Let us start with a math problem. What do you get when you take one youth leader and multiply by three? Answer: You get the Claydon triplets and three times the amount of community service in Eagle County. Not only is it amazing that these three were born within seconds of each other, but it’s also amazing to hear about how much of an impact that Laura, Taylor and Hannah are together making in the valley.
These young adults, soon-to-be high school grads, are a force to be reckoned with and have accomplished quite a bit as triplets. While stronger together, they can jump right into the same project with more confidence than if they were doing it individually. I admire that while they have more leverage as three like-minded sisters, they don’t overpower the different groups that they are in. While they could easily have the biggest say in everything, they are great leaders in that they feel out the crowd first and allow everyone’s opinions and strengths be utilized.
While the Claydons are involved in a number of different extracurricular activities, including recently singing the national anthem at the Pepsi Center in Denver, I know them best through the Youth Leaders Council and Devils Against Destructive Decisions. Through these two groups they have played an integral part in the planning of the recent GOLD Party. Being some of the pioneers of this newer event, the sisters say that they really like the event because it “shows you can have a good time without smoking pot.” The sister were able to help the event grow to over 150 youth this year, with more students from high school showing up, and over $1,500 in cash donations.
With Youth Leaders Council and Devils Against Destructive Decisions, the sisters hope that “conditions (in Eagle County) will improve so kids won’t have to deal with the same problems,” Taylor said. “There will always be a group of people that don’t want to help, but it’s cool having like-minded people.”
“We learned from being in YLC and DADD to associate with the right people and stick to people you know won’t drag you down,” Taylor said. “YLC is a great way to make new friends and meet people from different schools.”
Laura added that “all schools have similar issues, but different how it happens.”
While Laura and Taylor are newer member of the Youth Leaders Council, they say that it’s never too late to start volunteering.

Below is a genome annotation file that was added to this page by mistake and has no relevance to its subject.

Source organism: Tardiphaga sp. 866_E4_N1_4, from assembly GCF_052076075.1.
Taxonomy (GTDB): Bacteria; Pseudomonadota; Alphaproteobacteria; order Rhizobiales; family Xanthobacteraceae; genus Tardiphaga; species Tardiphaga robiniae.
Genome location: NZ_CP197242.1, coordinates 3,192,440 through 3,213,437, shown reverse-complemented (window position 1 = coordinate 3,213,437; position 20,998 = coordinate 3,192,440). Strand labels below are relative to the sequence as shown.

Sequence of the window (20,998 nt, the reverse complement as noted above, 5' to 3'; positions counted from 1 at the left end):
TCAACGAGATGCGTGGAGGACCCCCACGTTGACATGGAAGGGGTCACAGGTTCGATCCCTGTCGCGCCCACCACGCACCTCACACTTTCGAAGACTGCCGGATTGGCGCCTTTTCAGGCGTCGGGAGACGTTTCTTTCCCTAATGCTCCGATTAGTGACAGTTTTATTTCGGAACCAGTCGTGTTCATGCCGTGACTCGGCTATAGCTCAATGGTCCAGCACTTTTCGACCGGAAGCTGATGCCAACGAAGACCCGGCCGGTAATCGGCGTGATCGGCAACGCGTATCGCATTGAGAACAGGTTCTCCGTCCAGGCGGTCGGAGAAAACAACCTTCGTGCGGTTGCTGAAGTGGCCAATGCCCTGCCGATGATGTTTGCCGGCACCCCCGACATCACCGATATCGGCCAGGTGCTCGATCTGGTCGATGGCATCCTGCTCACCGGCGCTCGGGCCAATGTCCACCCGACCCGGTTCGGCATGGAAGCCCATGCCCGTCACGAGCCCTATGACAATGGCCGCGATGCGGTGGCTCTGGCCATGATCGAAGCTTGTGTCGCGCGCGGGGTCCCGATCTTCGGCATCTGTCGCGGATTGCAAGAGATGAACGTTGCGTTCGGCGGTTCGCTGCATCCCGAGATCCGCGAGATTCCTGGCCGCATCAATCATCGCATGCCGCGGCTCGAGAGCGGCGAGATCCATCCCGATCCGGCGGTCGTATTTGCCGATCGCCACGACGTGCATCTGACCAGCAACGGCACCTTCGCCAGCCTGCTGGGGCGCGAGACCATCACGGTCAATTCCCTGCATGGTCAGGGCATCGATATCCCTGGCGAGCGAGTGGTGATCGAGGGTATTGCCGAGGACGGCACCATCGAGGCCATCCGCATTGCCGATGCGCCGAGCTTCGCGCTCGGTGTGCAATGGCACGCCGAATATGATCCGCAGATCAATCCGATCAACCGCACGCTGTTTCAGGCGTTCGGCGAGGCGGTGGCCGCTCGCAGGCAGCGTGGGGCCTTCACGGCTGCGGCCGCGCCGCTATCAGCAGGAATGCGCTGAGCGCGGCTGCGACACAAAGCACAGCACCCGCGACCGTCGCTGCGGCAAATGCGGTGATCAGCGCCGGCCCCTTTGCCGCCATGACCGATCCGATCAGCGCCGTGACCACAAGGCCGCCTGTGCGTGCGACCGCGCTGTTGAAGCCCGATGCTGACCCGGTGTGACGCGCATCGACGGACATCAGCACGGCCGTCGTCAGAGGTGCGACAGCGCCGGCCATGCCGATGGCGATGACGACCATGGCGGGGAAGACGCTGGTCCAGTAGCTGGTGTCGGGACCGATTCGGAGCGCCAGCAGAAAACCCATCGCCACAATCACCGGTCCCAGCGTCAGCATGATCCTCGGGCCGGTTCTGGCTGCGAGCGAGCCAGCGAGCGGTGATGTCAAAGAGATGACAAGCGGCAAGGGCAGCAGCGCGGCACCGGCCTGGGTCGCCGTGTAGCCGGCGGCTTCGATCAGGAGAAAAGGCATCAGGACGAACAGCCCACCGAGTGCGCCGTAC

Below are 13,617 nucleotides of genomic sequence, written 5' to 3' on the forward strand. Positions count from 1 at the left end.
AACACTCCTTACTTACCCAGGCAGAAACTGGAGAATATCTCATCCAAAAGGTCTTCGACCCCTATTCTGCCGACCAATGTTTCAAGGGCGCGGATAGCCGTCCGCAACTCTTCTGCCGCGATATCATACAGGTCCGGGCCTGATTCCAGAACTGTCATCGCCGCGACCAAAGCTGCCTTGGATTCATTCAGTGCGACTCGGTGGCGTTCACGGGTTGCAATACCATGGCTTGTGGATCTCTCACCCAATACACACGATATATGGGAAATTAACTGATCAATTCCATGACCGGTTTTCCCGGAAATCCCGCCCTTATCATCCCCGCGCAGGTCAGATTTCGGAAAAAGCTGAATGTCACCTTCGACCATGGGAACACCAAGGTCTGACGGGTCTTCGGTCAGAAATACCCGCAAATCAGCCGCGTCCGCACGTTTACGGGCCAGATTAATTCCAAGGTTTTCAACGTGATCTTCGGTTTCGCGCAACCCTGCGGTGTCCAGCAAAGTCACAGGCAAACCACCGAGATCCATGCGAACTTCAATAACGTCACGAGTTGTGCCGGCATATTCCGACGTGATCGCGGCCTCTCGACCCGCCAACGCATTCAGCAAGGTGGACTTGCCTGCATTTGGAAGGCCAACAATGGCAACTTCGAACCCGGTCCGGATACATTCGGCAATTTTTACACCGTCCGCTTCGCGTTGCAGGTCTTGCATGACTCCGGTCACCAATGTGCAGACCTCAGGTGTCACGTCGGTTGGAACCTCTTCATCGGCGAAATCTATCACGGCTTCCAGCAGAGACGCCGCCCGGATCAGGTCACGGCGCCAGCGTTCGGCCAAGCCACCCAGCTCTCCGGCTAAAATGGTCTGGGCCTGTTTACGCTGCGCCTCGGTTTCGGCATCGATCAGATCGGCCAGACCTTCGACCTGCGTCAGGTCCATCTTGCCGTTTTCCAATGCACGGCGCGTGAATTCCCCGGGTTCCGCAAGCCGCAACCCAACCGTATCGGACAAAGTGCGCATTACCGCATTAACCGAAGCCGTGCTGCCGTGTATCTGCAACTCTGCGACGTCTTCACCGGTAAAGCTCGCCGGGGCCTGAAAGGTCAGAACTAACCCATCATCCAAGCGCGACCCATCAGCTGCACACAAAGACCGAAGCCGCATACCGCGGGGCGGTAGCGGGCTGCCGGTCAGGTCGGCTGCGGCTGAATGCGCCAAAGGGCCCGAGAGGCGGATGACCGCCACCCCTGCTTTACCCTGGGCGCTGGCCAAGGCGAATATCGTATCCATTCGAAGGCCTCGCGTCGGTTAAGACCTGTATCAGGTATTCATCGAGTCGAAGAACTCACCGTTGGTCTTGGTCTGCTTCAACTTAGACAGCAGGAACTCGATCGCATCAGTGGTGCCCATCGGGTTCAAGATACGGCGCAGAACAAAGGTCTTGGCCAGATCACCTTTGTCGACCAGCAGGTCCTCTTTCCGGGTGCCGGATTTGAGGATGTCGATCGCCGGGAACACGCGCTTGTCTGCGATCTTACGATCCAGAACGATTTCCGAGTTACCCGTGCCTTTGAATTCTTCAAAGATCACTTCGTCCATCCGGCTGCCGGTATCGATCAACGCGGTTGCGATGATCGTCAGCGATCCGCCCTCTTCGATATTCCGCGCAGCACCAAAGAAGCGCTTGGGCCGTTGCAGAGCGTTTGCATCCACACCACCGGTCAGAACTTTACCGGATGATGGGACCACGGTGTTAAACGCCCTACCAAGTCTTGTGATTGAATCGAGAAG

Looking to the future after graduation, the sisters are excited to move on to bigger and better things, and even if they end up in different cities, they have “no option” not to stay close with one another. Taylor is excited to move to the big city and attend Hofstra University in Long Island, where she will be studying physical therapy. Laura is currently exploring some options including schools in Rhode Island and Iowa, and Hannah is thinking either East Coast or California. They intend on staying heavily involved with extracurricular activities through honors programs and club sports. Before they start their new adventure, they plan on having one last summer adventure on a road trip to Florida where they will hit the beach and Disney World.
Drew Kartos is the marketing coordinator for Americorps VISTA at the Eagle River Youth Coalition, a local nonprofit organization that offers and supports collaborative prevention programs and services. The Youth Leaders Council is a program of the Eagle River Youth Coalition, a local nonprofit organization that offers collaborative prevention programs and services to tackle three main areas that affect the development of teens and adolescent youth, including substance abuse prevention, emotional wellness and mental health promotion, and academic achievement. In addition to Youth Leaders Council, Eagle River Youth Coalition offers various levels of parenting education and trainings for community members. For more information, call 970-949-9250 or visit www.eagleyouth.org.